Today is the 500th anniversary of the start of the Protestant Reformation. On this day, in 1517, Martin Luther nailed his 95 theses on the door of Castle Church in Wittenberg, Germany. He did not intend to start a reformation, but God used Luther’s writing to start a fire that would spread over all of Europe.
After 500 years I believe it is helpful and wise to ask where we go from here. Is the Reformation only a past event that we look back on as reformed Christians with nostalgia? Or, should we be continuing the reformation today?
One key phrase that reformed people have used may help us. The phrase is “Reformed and always reforming.” At its best, the phrase reminds us that being reformed means always seeking to be faithful to the Word of God in our theology and practice. At its worse, it has been used by some to argue for radical changes in our theology and practice, apart from the foundation of Scripture.
This morning at Covenant I am beginning a five sermon series on what has been called, The Five Points of Calvinism. Among reformed and non-reformed people there is a great deal of misunderstanding of the background of these five points, as well as the meaning of the five points. I will seek to explain the background in this article.
Looking at the title one could reasonably assume that the Five Points were written by John Calvin. But in actuality, Calvin died fifty-five years prior to these five points being formulated. But they do reflect the teaching of Calvin during his long career in Geneva.
Today Pope Francis will issue an encyclical that will focus on the environment. There will be outcries from some who are opposed to his environmental views. But there will also be negative cries about the Pope getting involved in politics. My response is, “Why not?”
I am not defending the Pope’s positions on the environment. He and I probably disagree on some key areas. But I am defending his speaking out on the issue. I believe that those who want the church to be silent on issues other than religion have mistaken notions about the church and Scripture.
Many Christians today see denominations as a necessary evil or something to avoid. It is more and more popular to change church names to hide one’s denominational association. I want to present another perspective – why I believe being part of a Bible practicing Presbyterian church has great benefits.
I am a pastor in the Orthodox Presbyterian Church. But the reasons listed below apply to any church with Presbyterian church government that takes it seriously.
Here are some benefits to being Presbyterian.
Protection from authoritative or tyrannical pastors
We would like to think that all pastors are godly, humble, and seek only that which is best for the flock. But reality and experience tell us that is not always the case. There are pastors who lack wisdom and plow ahead with no accountability. There are pastors who demand their way and will breech no one second guessing them. There are pastors who will drive out of the church anyone who appears to be opposed to them.
As we celebrate the Reformation this coming week, I am reminded of a phrase that I have heard over the years from reformed people – “we are reformed and always reforming.” Early in my ministry I was greatly supportive of the phrase. No church is perfect. There will always be areas that a reformed church needs to reform to become more biblical. This makes sense especially when you understand that one of the hallmarks of the reformation was the absolute authority of the Scriptures to govern the church. Tradition is not to be an authority in a reformed church. Our authority is the Word of God.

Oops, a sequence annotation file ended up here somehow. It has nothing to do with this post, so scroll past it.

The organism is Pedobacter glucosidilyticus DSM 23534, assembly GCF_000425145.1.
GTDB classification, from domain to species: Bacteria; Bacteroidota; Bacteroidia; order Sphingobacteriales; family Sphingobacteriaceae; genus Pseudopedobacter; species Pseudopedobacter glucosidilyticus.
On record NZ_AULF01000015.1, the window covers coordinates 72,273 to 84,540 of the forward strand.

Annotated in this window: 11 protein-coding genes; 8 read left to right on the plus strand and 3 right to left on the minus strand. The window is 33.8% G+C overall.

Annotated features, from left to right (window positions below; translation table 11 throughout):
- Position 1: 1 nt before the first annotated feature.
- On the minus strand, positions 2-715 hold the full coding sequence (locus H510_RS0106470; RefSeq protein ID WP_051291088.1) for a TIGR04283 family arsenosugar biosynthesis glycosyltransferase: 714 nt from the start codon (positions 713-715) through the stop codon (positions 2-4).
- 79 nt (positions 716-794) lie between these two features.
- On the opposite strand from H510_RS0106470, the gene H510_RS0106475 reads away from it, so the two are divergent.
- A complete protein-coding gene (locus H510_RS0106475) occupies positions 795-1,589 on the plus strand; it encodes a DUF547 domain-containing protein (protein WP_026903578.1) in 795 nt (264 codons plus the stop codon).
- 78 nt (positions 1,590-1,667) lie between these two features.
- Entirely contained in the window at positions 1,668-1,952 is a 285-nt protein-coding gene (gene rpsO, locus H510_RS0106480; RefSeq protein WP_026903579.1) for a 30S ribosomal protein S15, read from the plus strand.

But as the years went on I discovered that those who espoused the idea of “always reforming” were often reforming the wrong things.
I got a mailer from another church the other day. The pitch for the church assured me that they were not my parent’s church. The flyer was full of pictures of young adults and families and assured me that both the music and message of the pastor would be relevant. And I was annoyed.
I thought that this kind of pitch was over a while ago. It was very popular in my area for a while and I was glad when it stopped showing up in mailbox. Why am I annoyed? Am I merely a grumpy traditionalist who doesn’t like change? Am I opposed to being relevant? You’ll have to ask Donna to be sure, but I don’t think I’m grumpy or opposed to being relevant.
Here’s why I think their approach is not healthy:
This morning the Supreme Court ruled on two important cases concerning gay marriage. First, they overturned the federal law, The Defense of Marriage Act, which had defined marriage on a federal level as between one man and one woman. Secondly, they punted on ruling on Proposition 8, a California law, which had also defined marriage as between one man and one woman. I say they punted because the justices did not rule on the merits of the proposition but instead ruled that the defenders of the proposition did not have standing. In the end it will eventually mean that gay marriage will be reinstated in California.
How should Christians be responding to these rulings? I believe there are at least three responses that we should keep in mind. If you are a Bible believing Christian you will be disappointed in the rulings. But now what?